City slugged with catering claim
A catering company has accused a local government of using underhanded tactics to shut it down.
The owner of Victorian catering company I Cook Foods has accused a council health inspector of planting a slug in his kitchen, and then using it as evidence that the company breached food safety regulations.
I Cook Foods was closed by Victoria’s Department of Health and Human Services (DHHS) in February after authorities suspected it was the source of listeria linked to the death of an elderly woman at Knox Private Hospital, in Melbourne's east.
But a former health inspector at the City of Greater Dandenong says council managers seemed intent on shutting down the business, which was competing with another catering company part-owned by the council.
Media reports have revealed that levels of listeria found at the factory were within the range considered safe by the regulator, days after it was shut down.
But the I Cook Foods centre was kept closed for a month, leading it to lose all its clients, leaving 41 staff jobless.
Reports say many clients started dealing with another catering company, Community Chef - partly owned by the City of Greater Dandenong along with a group of Victorian councils.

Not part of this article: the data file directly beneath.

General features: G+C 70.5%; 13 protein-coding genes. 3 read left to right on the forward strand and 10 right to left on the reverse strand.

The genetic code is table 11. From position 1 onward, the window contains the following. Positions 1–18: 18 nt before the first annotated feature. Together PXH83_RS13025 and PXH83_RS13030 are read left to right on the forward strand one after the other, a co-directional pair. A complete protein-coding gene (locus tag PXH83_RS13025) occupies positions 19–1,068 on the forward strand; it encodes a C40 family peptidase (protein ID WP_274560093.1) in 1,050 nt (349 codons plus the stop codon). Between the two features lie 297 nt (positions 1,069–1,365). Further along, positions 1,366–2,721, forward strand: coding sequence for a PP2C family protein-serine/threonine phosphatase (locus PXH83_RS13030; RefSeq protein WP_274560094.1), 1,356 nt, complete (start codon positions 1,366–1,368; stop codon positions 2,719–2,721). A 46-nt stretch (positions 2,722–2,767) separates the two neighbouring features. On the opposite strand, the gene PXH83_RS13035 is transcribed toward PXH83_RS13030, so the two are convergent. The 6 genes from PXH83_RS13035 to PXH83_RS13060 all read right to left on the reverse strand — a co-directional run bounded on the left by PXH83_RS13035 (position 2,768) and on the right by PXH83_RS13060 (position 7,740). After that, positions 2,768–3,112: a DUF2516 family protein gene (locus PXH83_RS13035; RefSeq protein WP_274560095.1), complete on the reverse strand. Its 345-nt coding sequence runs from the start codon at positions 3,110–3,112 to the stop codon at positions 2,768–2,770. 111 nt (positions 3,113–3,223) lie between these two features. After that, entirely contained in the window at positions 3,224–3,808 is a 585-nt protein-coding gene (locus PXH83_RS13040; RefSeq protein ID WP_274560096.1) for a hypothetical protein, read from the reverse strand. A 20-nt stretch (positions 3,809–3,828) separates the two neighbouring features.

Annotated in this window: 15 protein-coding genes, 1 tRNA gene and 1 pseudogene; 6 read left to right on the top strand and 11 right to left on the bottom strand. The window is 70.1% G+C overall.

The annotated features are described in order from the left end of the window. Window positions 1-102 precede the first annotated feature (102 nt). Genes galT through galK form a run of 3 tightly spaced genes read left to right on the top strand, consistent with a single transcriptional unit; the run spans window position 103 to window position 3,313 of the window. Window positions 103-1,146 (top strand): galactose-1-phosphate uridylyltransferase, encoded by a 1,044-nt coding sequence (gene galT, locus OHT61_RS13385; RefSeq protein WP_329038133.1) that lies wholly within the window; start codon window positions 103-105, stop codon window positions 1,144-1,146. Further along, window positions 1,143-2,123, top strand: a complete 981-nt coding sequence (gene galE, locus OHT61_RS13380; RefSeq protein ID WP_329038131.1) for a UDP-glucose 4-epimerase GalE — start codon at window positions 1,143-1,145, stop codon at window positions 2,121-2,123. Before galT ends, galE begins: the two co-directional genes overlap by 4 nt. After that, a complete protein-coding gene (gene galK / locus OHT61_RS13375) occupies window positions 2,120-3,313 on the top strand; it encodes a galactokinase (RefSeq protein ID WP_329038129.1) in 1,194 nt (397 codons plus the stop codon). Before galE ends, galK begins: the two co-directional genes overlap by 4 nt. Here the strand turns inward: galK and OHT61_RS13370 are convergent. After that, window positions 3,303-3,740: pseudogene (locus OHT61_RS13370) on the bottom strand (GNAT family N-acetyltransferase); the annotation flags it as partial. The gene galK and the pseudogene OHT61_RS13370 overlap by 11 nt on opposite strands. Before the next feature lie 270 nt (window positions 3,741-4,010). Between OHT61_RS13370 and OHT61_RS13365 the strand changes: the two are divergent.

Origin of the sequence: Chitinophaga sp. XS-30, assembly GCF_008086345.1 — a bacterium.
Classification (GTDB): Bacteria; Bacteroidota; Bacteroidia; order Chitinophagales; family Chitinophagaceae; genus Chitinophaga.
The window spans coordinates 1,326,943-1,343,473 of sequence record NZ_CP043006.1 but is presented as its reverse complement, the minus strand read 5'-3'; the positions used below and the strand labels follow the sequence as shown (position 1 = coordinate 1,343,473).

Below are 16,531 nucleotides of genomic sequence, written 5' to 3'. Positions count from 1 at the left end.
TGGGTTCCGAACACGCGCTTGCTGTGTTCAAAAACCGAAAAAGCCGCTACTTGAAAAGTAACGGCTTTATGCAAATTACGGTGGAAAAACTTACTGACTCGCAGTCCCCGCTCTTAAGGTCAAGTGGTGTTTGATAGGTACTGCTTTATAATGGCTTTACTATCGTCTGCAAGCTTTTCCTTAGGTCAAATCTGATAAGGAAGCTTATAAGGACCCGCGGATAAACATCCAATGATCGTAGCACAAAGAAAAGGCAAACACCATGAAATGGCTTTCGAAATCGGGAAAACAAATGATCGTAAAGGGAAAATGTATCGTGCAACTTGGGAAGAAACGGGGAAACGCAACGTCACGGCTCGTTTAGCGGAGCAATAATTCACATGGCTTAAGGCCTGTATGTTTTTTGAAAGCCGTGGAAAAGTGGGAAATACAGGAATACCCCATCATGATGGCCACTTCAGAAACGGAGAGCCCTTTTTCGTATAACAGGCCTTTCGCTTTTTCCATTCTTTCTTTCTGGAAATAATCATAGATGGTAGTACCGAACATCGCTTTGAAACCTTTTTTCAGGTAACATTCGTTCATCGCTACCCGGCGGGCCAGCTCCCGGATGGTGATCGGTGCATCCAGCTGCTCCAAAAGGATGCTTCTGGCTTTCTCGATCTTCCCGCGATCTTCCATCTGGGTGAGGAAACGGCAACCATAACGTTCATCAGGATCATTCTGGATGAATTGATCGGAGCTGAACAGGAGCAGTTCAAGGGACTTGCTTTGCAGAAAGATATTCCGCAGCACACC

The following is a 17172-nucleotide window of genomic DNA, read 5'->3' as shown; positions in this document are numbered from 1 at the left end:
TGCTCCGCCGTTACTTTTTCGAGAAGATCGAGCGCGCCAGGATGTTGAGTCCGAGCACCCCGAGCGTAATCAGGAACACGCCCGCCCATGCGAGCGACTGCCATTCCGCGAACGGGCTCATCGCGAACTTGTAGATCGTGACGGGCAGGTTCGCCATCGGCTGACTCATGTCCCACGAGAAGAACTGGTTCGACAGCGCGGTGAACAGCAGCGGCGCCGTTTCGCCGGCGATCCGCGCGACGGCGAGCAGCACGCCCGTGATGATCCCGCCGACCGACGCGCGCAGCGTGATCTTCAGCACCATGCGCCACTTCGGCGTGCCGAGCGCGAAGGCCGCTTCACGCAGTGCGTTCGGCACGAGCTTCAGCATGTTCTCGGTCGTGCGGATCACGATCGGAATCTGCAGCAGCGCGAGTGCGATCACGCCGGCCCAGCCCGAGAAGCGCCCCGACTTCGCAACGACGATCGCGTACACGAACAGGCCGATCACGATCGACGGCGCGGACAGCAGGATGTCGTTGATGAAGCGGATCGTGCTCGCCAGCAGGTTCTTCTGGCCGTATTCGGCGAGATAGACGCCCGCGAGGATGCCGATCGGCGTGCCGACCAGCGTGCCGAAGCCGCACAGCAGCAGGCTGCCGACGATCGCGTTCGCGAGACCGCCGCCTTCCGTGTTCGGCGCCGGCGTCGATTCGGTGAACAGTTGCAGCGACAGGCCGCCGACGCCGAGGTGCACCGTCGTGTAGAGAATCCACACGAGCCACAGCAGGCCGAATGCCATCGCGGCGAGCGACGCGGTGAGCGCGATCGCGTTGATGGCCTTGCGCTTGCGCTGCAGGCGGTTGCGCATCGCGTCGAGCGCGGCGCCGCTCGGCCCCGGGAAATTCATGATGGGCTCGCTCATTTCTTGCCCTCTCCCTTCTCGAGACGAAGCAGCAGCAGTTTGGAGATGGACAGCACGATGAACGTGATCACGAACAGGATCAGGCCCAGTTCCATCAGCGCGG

Community Chef is largely unprofitable, with the State Government having to provide $3.2 million in loans since 2011.
Former Dandenong council health inspector Kim Rogerson collected the initial samples from I Cook Foods after the initial listeria scare.
She said the following inspection reports were “excessive”.
“I've never seen Dandenong council go after a business with such ferocity,” she said.
“It was full-on. Absolutely full-on. It shouldn't have been that way.”
I Cook Food's owner, Ian Cook, has been charged with 48 breaches of the Food Act, one of which relates to a slug allegedly found in the kitchen.
Mr Cook claims the inspector planted the slug as evidence against the company, and neglected to wear the normal body-worn camera during the inspection.
He commissioned a report from a slug expert who said the chance of a slug being found where it allegedly was, in the middle of a hot, dry day, was “extremely low”.
Dr Michael Nash, an independent snail and slug management consultant, also pointed to the suspicious fact that no other slugs were detected at the factory, even in more suitable habitats such as damp refuges.
Mr Cook is now suing the state over the loss of the business he had been operating for 30 years.
He has also gone to the Independent Broad-based Anti-corruption Commission (IBAC) to lodge a complaint about an alleged conflict of interest, as a senior executive at the City of Greater Dandenong is a director of Community Chef.